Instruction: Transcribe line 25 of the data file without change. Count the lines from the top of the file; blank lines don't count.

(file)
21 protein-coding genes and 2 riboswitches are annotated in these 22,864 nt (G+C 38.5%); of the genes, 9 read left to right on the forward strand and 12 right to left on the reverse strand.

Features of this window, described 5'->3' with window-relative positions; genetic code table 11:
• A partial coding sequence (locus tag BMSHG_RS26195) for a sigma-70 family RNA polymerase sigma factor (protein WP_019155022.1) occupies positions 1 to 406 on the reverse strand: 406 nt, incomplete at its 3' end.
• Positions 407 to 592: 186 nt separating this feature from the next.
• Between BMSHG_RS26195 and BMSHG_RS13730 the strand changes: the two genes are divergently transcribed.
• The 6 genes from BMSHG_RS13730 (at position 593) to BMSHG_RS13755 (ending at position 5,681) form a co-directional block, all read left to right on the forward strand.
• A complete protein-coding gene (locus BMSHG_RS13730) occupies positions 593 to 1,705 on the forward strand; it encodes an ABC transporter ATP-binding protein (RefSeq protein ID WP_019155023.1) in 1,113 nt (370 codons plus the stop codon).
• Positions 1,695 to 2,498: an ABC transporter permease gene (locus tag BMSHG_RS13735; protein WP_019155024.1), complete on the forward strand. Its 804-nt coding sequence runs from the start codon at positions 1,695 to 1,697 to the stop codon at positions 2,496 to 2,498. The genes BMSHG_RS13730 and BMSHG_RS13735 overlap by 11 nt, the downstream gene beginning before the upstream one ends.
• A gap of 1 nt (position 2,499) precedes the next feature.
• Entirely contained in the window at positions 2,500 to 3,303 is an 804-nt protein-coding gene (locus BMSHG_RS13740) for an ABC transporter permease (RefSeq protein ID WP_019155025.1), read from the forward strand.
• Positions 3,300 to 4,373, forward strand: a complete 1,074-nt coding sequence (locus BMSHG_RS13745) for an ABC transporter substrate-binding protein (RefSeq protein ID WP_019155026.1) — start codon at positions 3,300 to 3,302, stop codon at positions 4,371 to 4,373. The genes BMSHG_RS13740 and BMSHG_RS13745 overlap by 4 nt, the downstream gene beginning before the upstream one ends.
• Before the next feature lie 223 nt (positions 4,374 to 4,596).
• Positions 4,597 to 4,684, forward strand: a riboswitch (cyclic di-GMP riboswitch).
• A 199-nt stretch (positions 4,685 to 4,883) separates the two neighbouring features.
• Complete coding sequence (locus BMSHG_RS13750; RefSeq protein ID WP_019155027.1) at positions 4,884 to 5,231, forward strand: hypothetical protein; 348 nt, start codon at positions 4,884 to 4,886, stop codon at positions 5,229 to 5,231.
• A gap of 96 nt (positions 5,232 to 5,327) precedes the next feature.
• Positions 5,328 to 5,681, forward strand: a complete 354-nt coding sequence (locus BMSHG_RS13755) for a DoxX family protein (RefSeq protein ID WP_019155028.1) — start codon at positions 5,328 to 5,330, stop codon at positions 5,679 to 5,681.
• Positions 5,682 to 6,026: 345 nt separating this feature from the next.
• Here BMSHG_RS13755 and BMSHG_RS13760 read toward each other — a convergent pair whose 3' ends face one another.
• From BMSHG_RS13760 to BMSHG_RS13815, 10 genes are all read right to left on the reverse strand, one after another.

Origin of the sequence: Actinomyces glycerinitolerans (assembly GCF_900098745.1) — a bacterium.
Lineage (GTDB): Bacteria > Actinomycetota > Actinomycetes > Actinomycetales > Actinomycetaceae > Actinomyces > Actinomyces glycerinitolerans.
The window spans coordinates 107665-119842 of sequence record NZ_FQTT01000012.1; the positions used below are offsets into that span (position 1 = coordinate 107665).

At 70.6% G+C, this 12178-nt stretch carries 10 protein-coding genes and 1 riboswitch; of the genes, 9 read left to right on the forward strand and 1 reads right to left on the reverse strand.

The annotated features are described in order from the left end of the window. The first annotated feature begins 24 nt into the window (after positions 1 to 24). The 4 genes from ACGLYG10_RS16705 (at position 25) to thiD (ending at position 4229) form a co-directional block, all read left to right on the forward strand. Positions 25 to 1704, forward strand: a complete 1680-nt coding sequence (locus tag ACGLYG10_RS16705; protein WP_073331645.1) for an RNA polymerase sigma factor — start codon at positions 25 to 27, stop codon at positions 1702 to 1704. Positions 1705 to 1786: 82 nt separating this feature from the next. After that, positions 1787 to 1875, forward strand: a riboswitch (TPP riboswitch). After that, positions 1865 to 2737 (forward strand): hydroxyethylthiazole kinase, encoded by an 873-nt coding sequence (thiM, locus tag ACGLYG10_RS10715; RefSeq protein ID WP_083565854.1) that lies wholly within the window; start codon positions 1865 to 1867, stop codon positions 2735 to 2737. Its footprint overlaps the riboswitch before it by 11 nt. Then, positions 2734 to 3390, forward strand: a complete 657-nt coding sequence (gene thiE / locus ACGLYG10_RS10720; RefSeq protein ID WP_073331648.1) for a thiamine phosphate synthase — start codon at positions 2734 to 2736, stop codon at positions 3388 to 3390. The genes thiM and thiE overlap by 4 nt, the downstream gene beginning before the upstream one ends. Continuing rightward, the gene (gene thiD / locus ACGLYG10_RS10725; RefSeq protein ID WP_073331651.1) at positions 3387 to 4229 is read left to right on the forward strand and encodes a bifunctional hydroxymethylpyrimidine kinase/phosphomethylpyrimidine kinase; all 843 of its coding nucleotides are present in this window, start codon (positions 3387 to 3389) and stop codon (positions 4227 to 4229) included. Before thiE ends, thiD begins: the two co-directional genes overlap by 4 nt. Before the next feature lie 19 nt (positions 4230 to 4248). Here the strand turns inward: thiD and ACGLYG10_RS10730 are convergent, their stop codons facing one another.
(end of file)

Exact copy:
The annotated features are described in order from the left end of the window. The first annotated feature begins 24 nt into the window (after positions 1 to 24). The 4 genes from ACGLYG10_RS16705 (at position 25) to thiD (ending at position 4229) form a co-directional block, all read left to right on the forward strand. Positions 25 to 1704, forward strand: a complete 1680-nt coding sequence (locus tag ACGLYG10_RS16705; protein WP_073331645.1) for an RNA polymerase sigma factor — start codon at positions 25 to 27, stop codon at positions 1702 to 1704. Positions 1705 to 1786: 82 nt separating this feature from the next. After that, positions 1787 to 1875, forward strand: a riboswitch (TPP riboswitch). After that, positions 1865 to 2737 (forward strand): hydroxyethylthiazole kinase, encoded by an 873-nt coding sequence (thiM, locus tag ACGLYG10_RS10715; RefSeq protein ID WP_083565854.1) that lies wholly within the window; start codon positions 1865 to 1867, stop codon positions 2735 to 2737. Its footprint overlaps the riboswitch before it by 11 nt. Then, positions 2734 to 3390, forward strand: a complete 657-nt coding sequence (gene thiE / locus ACGLYG10_RS10720; RefSeq protein ID WP_073331648.1) for a thiamine phosphate synthase — start codon at positions 2734 to 2736, stop codon at positions 3388 to 3390. The genes thiM and thiE overlap by 4 nt, the downstream gene beginning before the upstream one ends. Continuing rightward, the gene (gene thiD / locus ACGLYG10_RS10725; RefSeq protein ID WP_073331651.1) at positions 3387 to 4229 is read left to right on the forward strand and encodes a bifunctional hydroxymethylpyrimidine kinase/phosphomethylpyrimidine kinase; all 843 of its coding nucleotides are present in this window, start codon (positions 3387 to 3389) and stop codon (positions 4227 to 4229) included. Before thiE ends, thiD begins: the two co-directional genes overlap by 4 nt. Before the next feature lie 19 nt (positions 4230 to 4248). Here the strand turns inward: thiD and ACGLYG10_RS10730 are convergent, their stop codons facing one another.